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The Center for American Progress released new polling numbers on "don't ask, don't tell" Wednesday that researchers said showed the issue has been "neutralized" as an electoral issue even in key battleground states.
The report found that 56% of voters in House of Representatives battleground districts as well as 56% in Senate battleground states support repeal.
The numbers also revealed that when voters were asked if they would more or less likely to vote for their Congress member if they voted to repeal the policy, 24% said they would be more likely and 27% said they would be less likely, with about half of respondents saying it made no difference.
"So what we are talking about is an issue in which the political effects are neutralized," said Stan Greenberg, the pollster who conducted the study for the center and was also President Bill Clinton's pollster when the "don't ask, don't tell" debate played out during his administration. "I don't get many issues on which to speak about [this] kind of historic change and mood and climate."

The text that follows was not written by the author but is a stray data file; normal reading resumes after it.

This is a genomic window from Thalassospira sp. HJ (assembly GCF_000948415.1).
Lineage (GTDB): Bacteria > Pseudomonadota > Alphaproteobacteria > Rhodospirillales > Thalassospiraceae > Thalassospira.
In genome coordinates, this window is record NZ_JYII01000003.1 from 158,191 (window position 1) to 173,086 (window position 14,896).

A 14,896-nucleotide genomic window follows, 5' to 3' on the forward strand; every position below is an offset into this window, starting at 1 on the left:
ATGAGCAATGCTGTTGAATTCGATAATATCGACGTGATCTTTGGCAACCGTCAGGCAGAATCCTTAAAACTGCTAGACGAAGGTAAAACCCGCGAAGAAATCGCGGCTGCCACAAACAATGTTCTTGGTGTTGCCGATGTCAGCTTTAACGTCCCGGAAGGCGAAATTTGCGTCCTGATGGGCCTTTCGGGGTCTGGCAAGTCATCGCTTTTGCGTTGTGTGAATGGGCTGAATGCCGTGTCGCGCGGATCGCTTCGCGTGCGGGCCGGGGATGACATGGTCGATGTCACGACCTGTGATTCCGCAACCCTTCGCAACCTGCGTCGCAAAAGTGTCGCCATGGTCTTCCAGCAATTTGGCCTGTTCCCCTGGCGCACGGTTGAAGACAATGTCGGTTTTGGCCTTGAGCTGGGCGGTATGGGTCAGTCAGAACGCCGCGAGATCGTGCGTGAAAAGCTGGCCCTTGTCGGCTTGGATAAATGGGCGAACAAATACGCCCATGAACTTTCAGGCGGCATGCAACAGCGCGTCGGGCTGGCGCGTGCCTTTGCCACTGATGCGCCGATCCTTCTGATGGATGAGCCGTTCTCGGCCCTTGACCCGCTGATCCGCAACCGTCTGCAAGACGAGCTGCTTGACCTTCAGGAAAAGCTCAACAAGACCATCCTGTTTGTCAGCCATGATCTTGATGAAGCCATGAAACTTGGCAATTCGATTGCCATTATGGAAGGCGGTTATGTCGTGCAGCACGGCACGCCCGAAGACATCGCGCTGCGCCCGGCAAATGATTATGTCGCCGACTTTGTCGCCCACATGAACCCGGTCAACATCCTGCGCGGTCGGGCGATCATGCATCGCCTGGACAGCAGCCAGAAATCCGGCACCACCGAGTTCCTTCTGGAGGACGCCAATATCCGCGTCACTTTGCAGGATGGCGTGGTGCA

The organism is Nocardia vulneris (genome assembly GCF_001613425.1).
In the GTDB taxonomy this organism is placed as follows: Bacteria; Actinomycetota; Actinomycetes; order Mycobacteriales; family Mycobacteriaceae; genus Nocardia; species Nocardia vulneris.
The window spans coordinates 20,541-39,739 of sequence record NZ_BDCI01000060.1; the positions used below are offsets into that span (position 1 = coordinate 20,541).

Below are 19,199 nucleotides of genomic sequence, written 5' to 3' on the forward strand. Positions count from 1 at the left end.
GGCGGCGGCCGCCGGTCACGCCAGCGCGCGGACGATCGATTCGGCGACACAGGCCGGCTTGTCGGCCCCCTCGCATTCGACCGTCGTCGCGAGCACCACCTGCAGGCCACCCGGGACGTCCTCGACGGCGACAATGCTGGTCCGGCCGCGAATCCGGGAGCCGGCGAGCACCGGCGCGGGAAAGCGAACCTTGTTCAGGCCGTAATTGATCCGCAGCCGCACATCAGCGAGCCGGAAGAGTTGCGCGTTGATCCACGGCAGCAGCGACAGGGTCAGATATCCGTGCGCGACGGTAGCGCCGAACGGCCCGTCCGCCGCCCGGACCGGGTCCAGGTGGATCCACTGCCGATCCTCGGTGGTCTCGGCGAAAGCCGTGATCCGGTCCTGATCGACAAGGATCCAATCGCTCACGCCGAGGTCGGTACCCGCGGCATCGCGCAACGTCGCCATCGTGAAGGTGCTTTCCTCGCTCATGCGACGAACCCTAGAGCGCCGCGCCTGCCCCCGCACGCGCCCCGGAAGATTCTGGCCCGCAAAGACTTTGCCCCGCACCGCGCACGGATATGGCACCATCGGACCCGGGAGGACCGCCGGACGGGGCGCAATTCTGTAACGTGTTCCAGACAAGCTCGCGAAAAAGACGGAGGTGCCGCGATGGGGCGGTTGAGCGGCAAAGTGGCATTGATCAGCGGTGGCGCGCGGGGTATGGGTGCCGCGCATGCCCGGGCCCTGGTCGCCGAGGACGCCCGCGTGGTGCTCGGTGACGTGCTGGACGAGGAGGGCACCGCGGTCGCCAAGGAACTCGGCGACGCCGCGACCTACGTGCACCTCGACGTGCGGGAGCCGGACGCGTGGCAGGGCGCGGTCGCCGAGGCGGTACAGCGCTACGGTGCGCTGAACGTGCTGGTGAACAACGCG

Greenberg noted that by large numbers, Catholics (64%), white married women (61%), and voters aged 50-64 (59%) support repeal.
"If you're sitting down as a Republican strategist, this is not where you would go to say, 'Let's tee this up,'" said Greenberg.
The poll found that 54% of Americans support repealing the policy -- a number that registers lower than in most polls on the subject because the pollsters purposely worded the question in the most conservative way possible. Instead of asking whether gays and lesbians should be able to "serve" in the military or "serve openly" in the military, pollsters pointed out that current law bans service by openly gay men and lesbians and asked voters if they think this law should be repealed.
A poll this month from The Washington Post and ABC News, for instance, found that 75% of Americans "think homosexuals who do publicly disclose their sexual orientation should be allowed to serve in the military." This number was just 44% in May 1993.
A new survey by the Military Times of its subscribers also found movement among the military's careerists, who largely make up the readership of the publication, according to staff writer Brendan McGarry.
In 2004 two thirds of active of duty respondents were opposed to gays serving openly, whereas 51% are opposed today.
"Even among this group that's traditionally more conservative, we're seeing significant change in attitudes on this topic," McGarry said.